A program was developed that eventually evolved into Fast ForWord®, a program that trains students in sound perception by using technology to initially slow down or enhance the production of the “fast” sounds. Through frequent, repeated, focused and sustained practice with reinforcement, the sound production was gradually modified until it approximated normal speech speed in exercises that emphasized speech perception in words and oral language comprehension. Clinical research indicated that students who were put into such an enhanced auditory processing program made significantly greater progress in speech discrimination, language processing, and grammatical comprehension than students who were placed in a similar program using natural speech production (Tallal, et al., 1996). Similar findings of improved language processing were also reported in a study of special education students.
Evidence from students’ reading achievement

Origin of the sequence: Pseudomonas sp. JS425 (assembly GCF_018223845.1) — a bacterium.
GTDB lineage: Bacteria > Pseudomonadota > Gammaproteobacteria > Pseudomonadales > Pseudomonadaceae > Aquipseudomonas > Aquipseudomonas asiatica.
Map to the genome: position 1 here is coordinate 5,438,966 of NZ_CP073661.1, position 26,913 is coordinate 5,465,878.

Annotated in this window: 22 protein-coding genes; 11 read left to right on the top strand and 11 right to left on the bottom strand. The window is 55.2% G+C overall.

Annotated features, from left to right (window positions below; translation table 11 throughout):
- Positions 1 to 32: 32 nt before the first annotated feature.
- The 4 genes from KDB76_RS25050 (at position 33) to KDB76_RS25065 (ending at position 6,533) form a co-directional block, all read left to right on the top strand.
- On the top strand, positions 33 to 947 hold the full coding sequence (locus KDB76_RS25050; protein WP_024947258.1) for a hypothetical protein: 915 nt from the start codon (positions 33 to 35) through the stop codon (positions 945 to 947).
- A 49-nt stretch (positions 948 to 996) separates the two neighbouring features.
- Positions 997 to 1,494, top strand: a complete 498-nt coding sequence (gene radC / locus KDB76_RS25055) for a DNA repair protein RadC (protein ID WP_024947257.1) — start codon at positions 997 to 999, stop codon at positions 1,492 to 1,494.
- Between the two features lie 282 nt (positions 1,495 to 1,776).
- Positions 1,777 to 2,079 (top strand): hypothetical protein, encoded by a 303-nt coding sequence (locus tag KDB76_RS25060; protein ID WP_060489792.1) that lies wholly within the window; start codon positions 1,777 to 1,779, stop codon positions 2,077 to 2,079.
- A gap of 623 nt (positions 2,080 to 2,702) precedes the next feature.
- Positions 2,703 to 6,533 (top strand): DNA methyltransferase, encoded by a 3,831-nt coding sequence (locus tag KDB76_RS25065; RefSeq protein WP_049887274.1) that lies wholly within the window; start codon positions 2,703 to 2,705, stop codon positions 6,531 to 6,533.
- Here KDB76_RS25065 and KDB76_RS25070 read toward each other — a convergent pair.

Although examining changes in the way the brain processes linguistic stimuli is encouraging, the real proof for educators and the general public is the extent to which an intervention can affect actual reading outcomes in students. An early clinical study (Temple et al., 2003) of the use of Fast ForWord Language over 6-8 weeks with dyslexic students found that the students made significant and substantial improvements in word reading and passage comprehension. School-based studies, of course, provide even more convincing evidence of the effectiveness of a particular intervention as the intervention is actually implemented in a real school setting with real school personnel. Thomas Gibbs Elementary School in St. Mary Parish implemented Fast ForWord over the course of two years with fourth-grade students. Students’ performance on the statewide high-stakes reading achievement increased dramatically, with the percentage of students identified as reading at a Basic or above level increasing from 19% to 81%. During the same period, the statewide average of students identified as Basic or above readers increased from 51% to 69%. Gibbs students went from performing well below the statewide average in reading to substantially above the average in two years.